Sony's PlayStation Network taken down by DDoS -- should you be worried?

SonyHack

Last year, I eagerly pre-ordered the Sony Playstation 4 and got it on launch day. This was a happy moment for me, but I did have some trepidation. You see, Sony's reputation had been soiled for many years. If you recall, in 2005, the company severely impacted the security of many Windows machines with its CD rooktkit software. Any other company likely would have lost its supporters over such a disgraceful tactic, but Sony has a long history and it weathered the storm. However, fast-forward to 2011, and the PlayStation Network was hacked. This was not a small thing; personal identifying information of 77 million people were exposed. As a result, the company's reputation was severely impacted. Unfortunately, as a PlayStation 3 owner, I was included in that group and had to sign up for identity theft protection (Sony paid for a year of the service).

Somehow, I still bought the PS4 and after only owning it a very short while, I got an email from Sony that my login credentials needed to be changed for security reasons (irregular activity). Enough was enough -- I decided to return the PlayStation 4 and be done with Sony for all things that require network connectivity. Today, the PlayStation Network is once again in the spotlight as it has been taken down for hours by a denial-of-service attack. Sony has confirmed the attack, saying that so far, there is no evidence of stolen information.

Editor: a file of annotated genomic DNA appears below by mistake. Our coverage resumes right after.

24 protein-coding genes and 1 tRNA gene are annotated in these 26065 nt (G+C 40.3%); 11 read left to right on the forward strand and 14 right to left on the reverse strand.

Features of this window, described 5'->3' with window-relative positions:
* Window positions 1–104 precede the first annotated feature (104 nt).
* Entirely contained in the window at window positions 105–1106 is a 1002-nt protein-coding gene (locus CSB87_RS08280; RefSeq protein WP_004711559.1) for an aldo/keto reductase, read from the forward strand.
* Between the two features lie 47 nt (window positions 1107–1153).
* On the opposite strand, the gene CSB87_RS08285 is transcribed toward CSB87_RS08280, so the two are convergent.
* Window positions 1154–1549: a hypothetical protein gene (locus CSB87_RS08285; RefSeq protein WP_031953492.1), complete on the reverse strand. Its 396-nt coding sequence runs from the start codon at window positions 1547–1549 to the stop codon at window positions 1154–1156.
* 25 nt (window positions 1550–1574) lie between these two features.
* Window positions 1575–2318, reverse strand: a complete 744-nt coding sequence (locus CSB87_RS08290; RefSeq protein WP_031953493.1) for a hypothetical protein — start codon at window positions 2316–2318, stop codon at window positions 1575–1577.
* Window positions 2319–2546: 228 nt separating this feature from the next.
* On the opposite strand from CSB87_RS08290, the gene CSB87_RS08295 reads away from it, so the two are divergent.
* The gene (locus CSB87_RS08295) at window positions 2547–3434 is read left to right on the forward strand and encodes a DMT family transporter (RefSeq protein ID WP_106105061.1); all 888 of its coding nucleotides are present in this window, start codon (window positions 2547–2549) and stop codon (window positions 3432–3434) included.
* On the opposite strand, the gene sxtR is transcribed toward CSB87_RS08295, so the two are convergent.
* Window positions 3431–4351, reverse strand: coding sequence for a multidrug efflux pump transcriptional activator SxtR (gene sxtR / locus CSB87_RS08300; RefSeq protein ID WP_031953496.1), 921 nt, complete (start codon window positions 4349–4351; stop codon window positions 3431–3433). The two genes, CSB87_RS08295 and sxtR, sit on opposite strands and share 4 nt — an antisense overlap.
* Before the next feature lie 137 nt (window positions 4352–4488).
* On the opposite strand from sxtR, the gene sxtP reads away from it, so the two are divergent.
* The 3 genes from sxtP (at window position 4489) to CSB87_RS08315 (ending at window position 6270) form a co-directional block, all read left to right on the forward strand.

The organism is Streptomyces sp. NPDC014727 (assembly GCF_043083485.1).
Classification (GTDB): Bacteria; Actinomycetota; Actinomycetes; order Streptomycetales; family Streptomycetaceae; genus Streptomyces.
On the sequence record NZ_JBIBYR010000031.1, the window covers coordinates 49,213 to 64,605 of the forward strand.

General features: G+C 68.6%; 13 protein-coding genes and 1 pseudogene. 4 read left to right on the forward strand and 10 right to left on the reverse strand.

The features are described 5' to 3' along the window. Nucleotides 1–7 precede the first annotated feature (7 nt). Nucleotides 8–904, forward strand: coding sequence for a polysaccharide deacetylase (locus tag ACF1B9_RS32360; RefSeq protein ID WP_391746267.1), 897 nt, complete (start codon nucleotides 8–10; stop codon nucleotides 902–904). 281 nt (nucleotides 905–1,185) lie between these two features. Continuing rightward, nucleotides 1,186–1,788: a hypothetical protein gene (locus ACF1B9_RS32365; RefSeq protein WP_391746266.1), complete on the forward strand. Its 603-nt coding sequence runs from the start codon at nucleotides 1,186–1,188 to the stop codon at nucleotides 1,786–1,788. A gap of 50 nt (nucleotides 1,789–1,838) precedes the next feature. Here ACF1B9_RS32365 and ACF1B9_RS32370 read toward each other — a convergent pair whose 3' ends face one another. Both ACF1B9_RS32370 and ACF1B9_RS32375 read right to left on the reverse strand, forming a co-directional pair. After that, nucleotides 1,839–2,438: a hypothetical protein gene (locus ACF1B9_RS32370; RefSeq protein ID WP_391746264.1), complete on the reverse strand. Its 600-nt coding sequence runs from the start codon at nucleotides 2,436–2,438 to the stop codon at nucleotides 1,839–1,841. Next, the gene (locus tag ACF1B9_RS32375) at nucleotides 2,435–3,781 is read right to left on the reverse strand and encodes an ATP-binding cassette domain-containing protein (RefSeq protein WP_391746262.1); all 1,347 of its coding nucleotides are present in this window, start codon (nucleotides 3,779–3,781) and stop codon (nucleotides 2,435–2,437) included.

"Like other major networks around the world, the PlayStation Network and Sony Entertainment Network have been impacted by an attempt to overwhelm our network with artificially high traffic. Although this has impacted your ability to access our network and enjoy our services, no personal information has been accessed", says Sid Shuman, senior manager, Sony.

Shuman further explains, "we will continue to work towards fixing this issue and hope to have our services up and running as soon as possible. We regret any inconvenience this may have caused".

Yes, this type of attack can happen to any network. However, there are steps companies can take to mitigate the impact of this behavior, and Sony seems to have once again been caught with its pants down. The PlayStation Network is such a huge aspect of its gaming platform, that hours-long outages is simply not acceptable, regardless of cause.

Based on previous incidents, it is understandable for users to be concerned and hopefully after further investigation, it is not discovered that personal information was accessed. So, should you worry? I would say no; do not panic, but definitely monitor the situation.

Do you trust Sony with your information? Tell me in the comments.

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